One of the apps that helped define the 90s is getting a reboot. Winamp, perhaps the most popular way to listen to music on the computer before iTunes, is getting relaunched as an app.It was shelved, then sold to a company that hasn't done much with it. But now:
“There will be a completely new version next year, with the legacy of Winamp but a more complete listening experience,” says Alexandre Saboundjian, CEO of Radionomy, the company that bought Winamp in 2014, in an interview with TechCrunch. “You can listen to the MP3s you may have at home, but also to the cloud, to podcasts, to streaming radio stations, to a playlist you perhaps have built.”
Started by software house Nullsoft in 1997, Winamp was built by Justin Frankel while he was attending the University of Utah. Everything about Winamp screamed 90s. Nullsoft was a sarcastic and grunge-y play on Microsoft, and "Winamp" and its llama logo came from outsider musician Wesley Willis' nonsensical declaration that "Winamp really whips the llama's ass!" The program made money on voluntary shareware prompts asking for ten bucks upon opening, which Frankel only put in at the insistence of his parents.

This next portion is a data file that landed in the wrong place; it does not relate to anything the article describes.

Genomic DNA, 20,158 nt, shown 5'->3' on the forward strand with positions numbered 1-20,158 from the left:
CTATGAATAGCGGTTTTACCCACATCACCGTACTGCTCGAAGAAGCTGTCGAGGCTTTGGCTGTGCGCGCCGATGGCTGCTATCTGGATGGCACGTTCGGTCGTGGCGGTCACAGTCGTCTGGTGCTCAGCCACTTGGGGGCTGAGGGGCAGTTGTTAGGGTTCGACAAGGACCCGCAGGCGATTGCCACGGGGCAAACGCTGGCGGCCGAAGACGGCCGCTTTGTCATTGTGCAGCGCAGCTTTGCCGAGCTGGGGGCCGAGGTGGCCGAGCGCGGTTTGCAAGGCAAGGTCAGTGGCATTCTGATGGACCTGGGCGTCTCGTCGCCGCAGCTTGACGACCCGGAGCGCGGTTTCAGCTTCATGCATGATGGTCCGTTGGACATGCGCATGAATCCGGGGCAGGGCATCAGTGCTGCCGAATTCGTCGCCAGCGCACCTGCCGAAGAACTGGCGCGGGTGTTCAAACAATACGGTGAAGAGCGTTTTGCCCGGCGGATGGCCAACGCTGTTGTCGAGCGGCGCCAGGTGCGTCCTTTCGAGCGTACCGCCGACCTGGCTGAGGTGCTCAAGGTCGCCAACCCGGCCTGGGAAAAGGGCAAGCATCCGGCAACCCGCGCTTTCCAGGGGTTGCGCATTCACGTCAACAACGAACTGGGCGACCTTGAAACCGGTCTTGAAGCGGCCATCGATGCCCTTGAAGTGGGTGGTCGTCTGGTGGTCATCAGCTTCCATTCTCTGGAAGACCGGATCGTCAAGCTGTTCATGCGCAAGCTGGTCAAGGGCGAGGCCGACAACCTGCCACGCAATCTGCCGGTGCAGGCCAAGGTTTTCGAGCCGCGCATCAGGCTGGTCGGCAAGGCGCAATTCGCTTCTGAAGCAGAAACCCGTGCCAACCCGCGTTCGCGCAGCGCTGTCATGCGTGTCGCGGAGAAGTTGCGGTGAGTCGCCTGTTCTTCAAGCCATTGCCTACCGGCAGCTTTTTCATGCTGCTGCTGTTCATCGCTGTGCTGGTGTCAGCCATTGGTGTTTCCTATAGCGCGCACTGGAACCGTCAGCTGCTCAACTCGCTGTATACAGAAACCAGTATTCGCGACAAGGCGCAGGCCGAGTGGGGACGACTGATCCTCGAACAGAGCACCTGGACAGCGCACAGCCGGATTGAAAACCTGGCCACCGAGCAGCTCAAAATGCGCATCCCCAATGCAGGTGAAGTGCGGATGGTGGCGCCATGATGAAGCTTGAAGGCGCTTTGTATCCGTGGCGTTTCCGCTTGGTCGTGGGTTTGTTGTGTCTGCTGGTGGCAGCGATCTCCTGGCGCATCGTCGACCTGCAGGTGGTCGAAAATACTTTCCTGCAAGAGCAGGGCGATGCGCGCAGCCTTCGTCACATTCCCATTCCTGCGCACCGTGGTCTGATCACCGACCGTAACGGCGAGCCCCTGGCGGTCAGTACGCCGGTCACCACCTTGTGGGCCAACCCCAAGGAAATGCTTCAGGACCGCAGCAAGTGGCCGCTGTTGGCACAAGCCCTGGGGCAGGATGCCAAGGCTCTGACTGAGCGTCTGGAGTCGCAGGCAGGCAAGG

Winamp offered more to its listeners than many competitors at the time. There was an equalizer for getting sound just right, easy to use playlists, visualizers which offered psychedelic images loosely in sync with the music, and heavy customization. Winamp skins became a valuable commodity online. Within a year and a half, the program had 15 million downloads...
The company will be releasing a few updates to 5.8, but Saboundjian is also promising a Winamp 6 by 2019.It all seemed important at the time. These days, though, I just use whatever the default player in my operating system is….